Why would we plant a church?

The basis for church reproduction.

  Allow me to make a bold assertion. Every church needs to plant churches. God implies this in his description of the local congregation as a Body, the needs of North America for churches demands it, and it will improve the health of your body at the right time.

Healthy mature bodies reproduce. Christian Schwarz records in his book Color Your World with Natural Church Development notes a conversation he had with the “father” of the church growth movement, Don MacGavran. Don asked Christian, “What is the true fruit of an apple tree?” “An apple, of course” Christian replied. “Wrong,” Don replied. “The true fruit of an apple tree is not an apple, but another apple tree.”

Think of that. We want the apples. God designed the tree to produce trees. If God had only designed apple trees with only the apples in mind, then after the first apple tree died all the apples would be gone. By designing apple trees to produce apple trees, God insured that no matter what happened to the first tree, His apples would be spread around the world.

Applying this to churches, we tend to think the fruit of churches to be church members. Outside of reducing the idea of making apprentices of Jesus to names on a church roll, this approach assumes that no churches need ever be planted after ours. Had the apostles taken that approach, the church would have remained in Jerusalem.

Of course, some of us think that “other people” (denominations, dynamic pastors, etc.) plant churches but not local churches. Why? When Paul went out he was sent out by a local church, the church in Antioch. (Acts 13: 1-3) And Paul depended on the local churches he planted to maintain him in planting further churches. (2nd Corinthians 11:8-9)

We don’t have enough churches in North America. And we are falling behind. I have heard pastors say, “We don’t need more churches. We need fewer. We need to merge churches to make them stronger.” David Olson in his book The American Church in Crisis notes that from 2000 to 2005 Americans plant about 4000 churches and closed about 3700 churches. During that same time the American population grew by 26 million people. 300 more churches for 26 million more people. Something has to change.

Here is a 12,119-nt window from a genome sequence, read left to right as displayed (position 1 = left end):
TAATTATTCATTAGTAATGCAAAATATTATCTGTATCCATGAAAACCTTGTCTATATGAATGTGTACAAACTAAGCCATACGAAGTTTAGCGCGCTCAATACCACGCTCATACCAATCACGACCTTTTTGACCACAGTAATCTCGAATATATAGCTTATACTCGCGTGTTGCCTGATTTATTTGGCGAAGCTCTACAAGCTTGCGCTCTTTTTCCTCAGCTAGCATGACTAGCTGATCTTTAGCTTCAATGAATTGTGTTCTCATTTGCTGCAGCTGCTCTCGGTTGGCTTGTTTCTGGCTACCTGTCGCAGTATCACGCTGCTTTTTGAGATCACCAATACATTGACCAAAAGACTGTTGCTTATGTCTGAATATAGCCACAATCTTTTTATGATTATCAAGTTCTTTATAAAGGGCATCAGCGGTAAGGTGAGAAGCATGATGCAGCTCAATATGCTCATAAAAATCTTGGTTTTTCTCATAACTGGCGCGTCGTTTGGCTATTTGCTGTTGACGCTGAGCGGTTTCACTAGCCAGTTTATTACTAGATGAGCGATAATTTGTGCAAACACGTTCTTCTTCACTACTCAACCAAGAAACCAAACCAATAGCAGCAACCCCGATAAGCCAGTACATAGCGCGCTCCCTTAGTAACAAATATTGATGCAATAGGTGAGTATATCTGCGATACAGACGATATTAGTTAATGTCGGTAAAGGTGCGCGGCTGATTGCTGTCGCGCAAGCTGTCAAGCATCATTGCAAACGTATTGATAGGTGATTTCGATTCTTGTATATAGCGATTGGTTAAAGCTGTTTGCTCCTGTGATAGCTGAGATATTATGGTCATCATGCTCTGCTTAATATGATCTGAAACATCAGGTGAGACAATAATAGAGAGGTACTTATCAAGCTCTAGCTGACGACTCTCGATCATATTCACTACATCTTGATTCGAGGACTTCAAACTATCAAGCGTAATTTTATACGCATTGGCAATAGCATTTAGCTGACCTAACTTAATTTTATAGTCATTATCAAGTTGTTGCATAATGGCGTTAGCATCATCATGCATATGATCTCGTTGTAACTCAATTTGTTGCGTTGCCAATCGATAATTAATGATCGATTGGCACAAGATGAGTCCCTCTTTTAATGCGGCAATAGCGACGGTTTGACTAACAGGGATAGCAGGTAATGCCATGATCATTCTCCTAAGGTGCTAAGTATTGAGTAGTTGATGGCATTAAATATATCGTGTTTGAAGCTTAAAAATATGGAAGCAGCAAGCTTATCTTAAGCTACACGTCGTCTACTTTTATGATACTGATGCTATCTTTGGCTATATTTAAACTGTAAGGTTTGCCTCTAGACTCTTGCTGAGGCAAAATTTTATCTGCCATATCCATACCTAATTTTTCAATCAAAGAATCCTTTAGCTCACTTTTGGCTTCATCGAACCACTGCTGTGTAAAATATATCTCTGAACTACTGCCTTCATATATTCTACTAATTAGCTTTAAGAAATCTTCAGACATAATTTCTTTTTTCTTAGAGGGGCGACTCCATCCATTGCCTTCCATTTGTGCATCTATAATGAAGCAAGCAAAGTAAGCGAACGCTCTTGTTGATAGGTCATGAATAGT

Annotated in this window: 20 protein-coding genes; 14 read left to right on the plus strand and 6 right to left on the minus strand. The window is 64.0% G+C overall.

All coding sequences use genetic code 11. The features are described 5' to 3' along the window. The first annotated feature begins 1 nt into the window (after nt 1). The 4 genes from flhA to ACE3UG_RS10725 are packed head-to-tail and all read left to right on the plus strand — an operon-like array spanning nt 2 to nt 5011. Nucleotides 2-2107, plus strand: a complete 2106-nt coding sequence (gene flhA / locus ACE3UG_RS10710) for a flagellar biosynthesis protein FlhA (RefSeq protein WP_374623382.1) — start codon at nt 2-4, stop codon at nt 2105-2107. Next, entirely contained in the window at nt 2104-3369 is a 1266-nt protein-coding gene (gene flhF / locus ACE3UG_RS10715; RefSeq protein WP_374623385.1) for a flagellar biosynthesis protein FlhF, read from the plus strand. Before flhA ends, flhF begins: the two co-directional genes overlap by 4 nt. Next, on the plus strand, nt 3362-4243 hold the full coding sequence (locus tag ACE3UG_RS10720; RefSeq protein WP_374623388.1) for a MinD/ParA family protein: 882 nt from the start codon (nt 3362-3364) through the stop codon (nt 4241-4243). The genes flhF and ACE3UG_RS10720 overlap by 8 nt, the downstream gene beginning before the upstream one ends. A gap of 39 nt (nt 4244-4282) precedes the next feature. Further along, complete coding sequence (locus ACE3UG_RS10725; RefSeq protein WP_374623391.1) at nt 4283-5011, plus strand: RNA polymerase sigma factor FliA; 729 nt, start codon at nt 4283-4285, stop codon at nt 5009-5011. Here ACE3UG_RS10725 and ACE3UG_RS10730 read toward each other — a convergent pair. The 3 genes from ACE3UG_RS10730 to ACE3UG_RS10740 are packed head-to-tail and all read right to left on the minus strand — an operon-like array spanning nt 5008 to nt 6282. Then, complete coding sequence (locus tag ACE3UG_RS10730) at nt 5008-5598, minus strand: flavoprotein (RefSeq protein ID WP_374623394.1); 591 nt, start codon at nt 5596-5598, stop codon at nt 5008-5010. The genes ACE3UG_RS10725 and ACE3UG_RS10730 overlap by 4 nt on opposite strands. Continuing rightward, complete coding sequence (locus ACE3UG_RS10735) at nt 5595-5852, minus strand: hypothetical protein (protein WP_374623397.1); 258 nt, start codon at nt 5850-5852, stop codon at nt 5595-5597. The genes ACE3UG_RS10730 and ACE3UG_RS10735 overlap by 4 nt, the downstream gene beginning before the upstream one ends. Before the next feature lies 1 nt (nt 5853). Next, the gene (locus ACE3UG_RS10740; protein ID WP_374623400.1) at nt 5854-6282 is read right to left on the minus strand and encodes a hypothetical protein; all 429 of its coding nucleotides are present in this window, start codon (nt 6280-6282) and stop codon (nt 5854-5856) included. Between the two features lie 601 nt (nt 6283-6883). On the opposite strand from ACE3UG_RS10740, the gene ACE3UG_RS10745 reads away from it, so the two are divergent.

Local churches can plant new churches in innovative ways and do it more effectively and quickly.

Planting churches benefits the Mother Church. Ed Stetzer and Warren Bird in their book Viral Churches note:

Church sponsoring Benefits the Sponor as Well:
A study of church-sponsoring churches showed
that the typical sponsor fared quite well from the
experience. Worship attendance increased 22 percent
for the five years after sponsorship of the church plant.
Financial giving to the local church likewise increased
48 percent over that same period, and designated gifts
such as toward foreign missions giving increased 77 percent.”

Now add to this news the facts from the Leadership Network (leadnet.org) that churches under 200 members plant churches more frequently than larger churches. A church does not need to be a megachurch to plant churches and they can reap real benefits.

Finally, New Churches draw more new people to following Jesus than older churches. According to Olson In their first 5 years average churches grow 5-12% per year. By the 11th year the average church’s growth had dropped to 1%. By the 31st year growth has halted. By the 41st year decline has set in.

My own experience affirms this. As the secretary of a home missions committee for the regional body of an evangelical denomination I helped oversee a church plant. Over the first 3 years of the new church plant the congregations of this small body of 15 faithful, and some of them, growing churches had each made at least one new apprentice (disciple) for Jesus. In those same three years, the new church plant had drawn 3 times as many new apprentices as all the other churches combined. This is not unusual.

Your church could plant a new church in a variety of ways.

  1. Join or create a church planting network, a group of churches that pool their resources to plant a church.
  2. Plant a satellite church, a separate worship center at a distance from your church, such as in the next small town over.
  3. Plant a house church, a separate congregation founded in the home of a member of your congregation.
  4. Hive off a significant portion of your congregation with some of your staff to set up a separate congregation.

There are many other possibilities. I encourage you to prayerfully consider this move.